Thursday, May 14, 2009


In early days, I loved to watch the sky,
   Imagining it was a natural chart:
   The blue was oceans, while the clouds, apart,
   Were continents or islands to my eye.
The darker shades on land were mountains high,
   The holes were lakes the cracks were rivers smart,
   And there were bays whence vessels did depart
   New lands to find that on the seas might lie.
But there has come a sea change, as they say:
Where flowers have bloomed, tobacco grows today.
   So many years a lost sheep have I been,
My body covered all in ashes gray.
Oh, luckily, the clouds and skies shall stay;
   I’ll raise my head and watch the blessed scene.

A Throw

All lonely on a slope of a hill
I saw you there, oh, little child
Walking and singing at will.
From time to time in rancor wild
You would pick up a little stone
Which then was to the valley thrown.

Perhaps there was a man of late,
Not long ago, oh, little child
(By neither love possessed nor hate)
Who once had picked you up then smiled
And next, just like a little stone,
Onto this planet you were thrown.


In autumn, I always get the impression
Of losing something around me,
Which makes me feel more lonely: it is my shadow.
Yes, lost in the open country south of Yangtze River
Although a little on the skinny side, you know, it is
Always the one to hang out with you at sunset.

Now the nights are cold, look, on the wall by the fireside
there is a shadow keeping my company while I sit in silence:
also speechless, also lowering its head, knowing its own self after all!
Although a little dizzy, I think
It comes because you have dispatched it in secret, from far away
From far-far away it comes to this old town.
I also think of sending this shadow to you,
But I’m not sure already: where you are.

Long is

Long is the tilted slender shadow of
A withered tree, so is the shadow of
An old man walking under it, and too
That of an old man with a stick in hand,
All on the wall, red wall in evening glow
The wall is long as well, blue sky beyond,
The northern sky is also long, oh, long.
Yo, there! old men, you surely think this road
Is long, this winter day then do you think
Is also long? Yes, so do I believe.
Look, I have also come up closer now,
It would be nice to have a chat, a chat.
A single word we haven’t spoken though,
But trailing his own shadow each of us
Is walking, walking…

A Record

High time the lights were turned now on again.
Having drunk a mouthful of the moonlight dim,
As if waking up, I stretch my lazy waist.
I have shaken off the daydream’s anguish grim.

From afar a cry is coming: “Evening news!”
What a shock, it nearly sends me off my feet,
I begin to read the white and wrinkled pages:
Come on, that’s a record of my day complete!

A Monk

The bell of a day has struck another one,
   A monk’s been seized by a deep and listless dream:
   The shadows of the years gone by now seem
A puff of incense smoke that has begun
   To spin and ‘round some shrine’s debris has spun,
   Those bones that in the incense burner gleam,
   With faithful people wade in sorrows’ stream,
Ill will, through Buddhist scrolls, long since undone.

He’s richly spurting dusky words in sleep,
The head and wooden fish the rhythm keep,
   Both just as void and heavy all the way;
They lull the rivers wide and mountains steep,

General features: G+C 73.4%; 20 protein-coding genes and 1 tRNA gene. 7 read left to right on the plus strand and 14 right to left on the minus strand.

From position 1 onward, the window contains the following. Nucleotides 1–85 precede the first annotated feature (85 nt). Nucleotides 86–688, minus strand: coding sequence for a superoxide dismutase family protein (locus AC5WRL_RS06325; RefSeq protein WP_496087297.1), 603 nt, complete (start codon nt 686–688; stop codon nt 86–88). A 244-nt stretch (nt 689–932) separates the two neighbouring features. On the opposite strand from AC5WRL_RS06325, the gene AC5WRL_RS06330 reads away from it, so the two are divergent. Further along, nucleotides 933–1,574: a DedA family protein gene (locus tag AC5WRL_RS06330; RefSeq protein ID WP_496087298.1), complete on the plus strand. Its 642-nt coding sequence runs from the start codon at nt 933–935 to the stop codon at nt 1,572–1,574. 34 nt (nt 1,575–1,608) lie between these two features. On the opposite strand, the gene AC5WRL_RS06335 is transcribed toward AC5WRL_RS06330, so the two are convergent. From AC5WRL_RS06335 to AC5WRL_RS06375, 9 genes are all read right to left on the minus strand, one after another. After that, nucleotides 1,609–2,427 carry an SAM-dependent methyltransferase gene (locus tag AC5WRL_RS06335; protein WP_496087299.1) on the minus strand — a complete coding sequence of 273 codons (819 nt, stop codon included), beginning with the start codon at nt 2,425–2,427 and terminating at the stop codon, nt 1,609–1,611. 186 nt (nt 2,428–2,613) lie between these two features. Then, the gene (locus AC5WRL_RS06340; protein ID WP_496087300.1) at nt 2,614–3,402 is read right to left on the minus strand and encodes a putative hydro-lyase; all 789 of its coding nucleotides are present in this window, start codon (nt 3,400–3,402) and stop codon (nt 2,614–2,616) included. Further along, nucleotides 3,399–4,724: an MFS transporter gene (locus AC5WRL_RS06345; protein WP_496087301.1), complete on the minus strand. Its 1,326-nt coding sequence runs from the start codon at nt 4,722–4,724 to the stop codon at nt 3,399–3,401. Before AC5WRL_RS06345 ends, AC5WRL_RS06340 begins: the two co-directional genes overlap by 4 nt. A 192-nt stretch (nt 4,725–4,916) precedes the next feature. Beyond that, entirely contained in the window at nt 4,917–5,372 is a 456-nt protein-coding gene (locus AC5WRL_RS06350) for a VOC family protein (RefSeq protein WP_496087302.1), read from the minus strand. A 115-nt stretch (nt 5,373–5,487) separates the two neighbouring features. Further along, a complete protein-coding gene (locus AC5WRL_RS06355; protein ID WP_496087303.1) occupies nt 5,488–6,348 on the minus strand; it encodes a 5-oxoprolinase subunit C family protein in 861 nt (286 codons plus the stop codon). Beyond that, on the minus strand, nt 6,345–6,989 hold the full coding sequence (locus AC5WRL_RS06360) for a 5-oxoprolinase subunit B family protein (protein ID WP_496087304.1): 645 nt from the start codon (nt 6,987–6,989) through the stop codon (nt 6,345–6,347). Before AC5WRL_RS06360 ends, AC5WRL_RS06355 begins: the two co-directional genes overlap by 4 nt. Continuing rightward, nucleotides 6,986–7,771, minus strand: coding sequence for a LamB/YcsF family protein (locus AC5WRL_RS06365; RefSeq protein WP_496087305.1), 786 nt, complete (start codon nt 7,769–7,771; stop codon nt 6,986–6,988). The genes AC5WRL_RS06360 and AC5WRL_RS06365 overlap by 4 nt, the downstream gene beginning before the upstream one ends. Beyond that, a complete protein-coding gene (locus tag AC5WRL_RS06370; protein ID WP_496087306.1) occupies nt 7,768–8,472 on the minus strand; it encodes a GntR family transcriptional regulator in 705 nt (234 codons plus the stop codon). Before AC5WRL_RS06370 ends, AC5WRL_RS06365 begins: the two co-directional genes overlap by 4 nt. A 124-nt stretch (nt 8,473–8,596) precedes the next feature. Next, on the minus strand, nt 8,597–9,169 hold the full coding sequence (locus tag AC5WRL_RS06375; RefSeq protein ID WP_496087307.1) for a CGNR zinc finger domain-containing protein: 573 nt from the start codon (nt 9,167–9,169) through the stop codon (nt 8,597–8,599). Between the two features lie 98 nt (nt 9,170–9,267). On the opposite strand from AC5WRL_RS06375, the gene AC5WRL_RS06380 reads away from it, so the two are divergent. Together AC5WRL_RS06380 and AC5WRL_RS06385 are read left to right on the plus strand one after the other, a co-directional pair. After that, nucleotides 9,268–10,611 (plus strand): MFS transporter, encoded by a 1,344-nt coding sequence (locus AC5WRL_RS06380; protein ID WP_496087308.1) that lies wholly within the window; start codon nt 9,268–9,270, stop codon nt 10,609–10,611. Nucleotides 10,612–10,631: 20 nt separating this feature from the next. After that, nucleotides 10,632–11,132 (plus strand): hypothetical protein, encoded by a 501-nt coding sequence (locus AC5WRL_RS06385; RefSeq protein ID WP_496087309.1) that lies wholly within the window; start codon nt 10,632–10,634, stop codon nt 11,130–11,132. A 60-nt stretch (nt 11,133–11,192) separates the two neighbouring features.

Which hypnotized repose in slumber deep,
   Again he strikes a death knell of a day.

Middle of a Street Deep at Night

                                                      – recalling a dream

He was wandering alone
Along the middle of a street deep at night,
The middle of the street spoke to him gently:

“I most hate
Frivolous motor-car wheels
One sweep
And I am left with two scars;

“I most love
Camels that can endure much
One stroke
And I get quite a lot of flowers, and big.

“But you,
deep at night
you roam disorderly
with steps neither light nor heavy
trampling down my sleep.”
He spoke not a single word.

A stretch of white sand
Rose gently
Helping him out


I have, as if, walked out, a dear old friend to see.
I push the door that leads into a little room.
Oh what a stink of mildew! Ah, that cannot be!
An almost empty oil lamp on the desk in gloom,
Before the lamp, my friend, his head propped up ,while he
Says nothing though he must have seen me I presume.
How strange! Why am I shivering so fervently?

Oh, look, just look how damp the floor is everywhere,
Like sweat it runs along the grouts, monstrosity!
Oh, look, just look at all those stinky walls that loom
With thick green layers of the stuff that’s clung to them,
It is no paper, it's all mildew there, abloom.
So thick and green, it’s everywhere, surrounding me.

(Ah, I am wrapped all over now in tepid brume!)

On a Cold Night

A flash of fire. A gleam of starry light.
   Old Chen is raising up a cup of tea,
And near him sits Old Zhang, both share the night.
Zhang smokes a cigarrete just vis-à-vis;
   Old Chen has drained his cup with much delight.
And all the time (with half-closed eyelids) they
Observe the smoke that hovers near the ground
   It fades, (as if a little drunk, you’d say)
They watch the coals, which burn with a hissing sound,
And a yellow blaze… how drowsy they’ve become?
   So heavy-eyed, so tired… Asleep? – not quite.
Take note! Where may this noise be coming from?
They listen for a while or two aghast.
   A rustle, someone’s in the yard alright
And running there: “It’s snowing thick and fast!”

An Idler

The sun is slanting down towards south-west,
An idler puts one hand behind his back.
Beside the road, with heavy steps or light,
He treads on gentle sand, his pace is slack.

The footprints on the sand are not so few,
Some long, some short or pointed, on they go;
Here someone must have followed someone else;
He doesn’t care, his head bent low, so low.

A-ha! Look what he’s holding in his hand:
Two walnuts and each shining like a gem,
Ever chafing, rubbing, grinding, crunching…
Oh! for how long has he been smoothing them?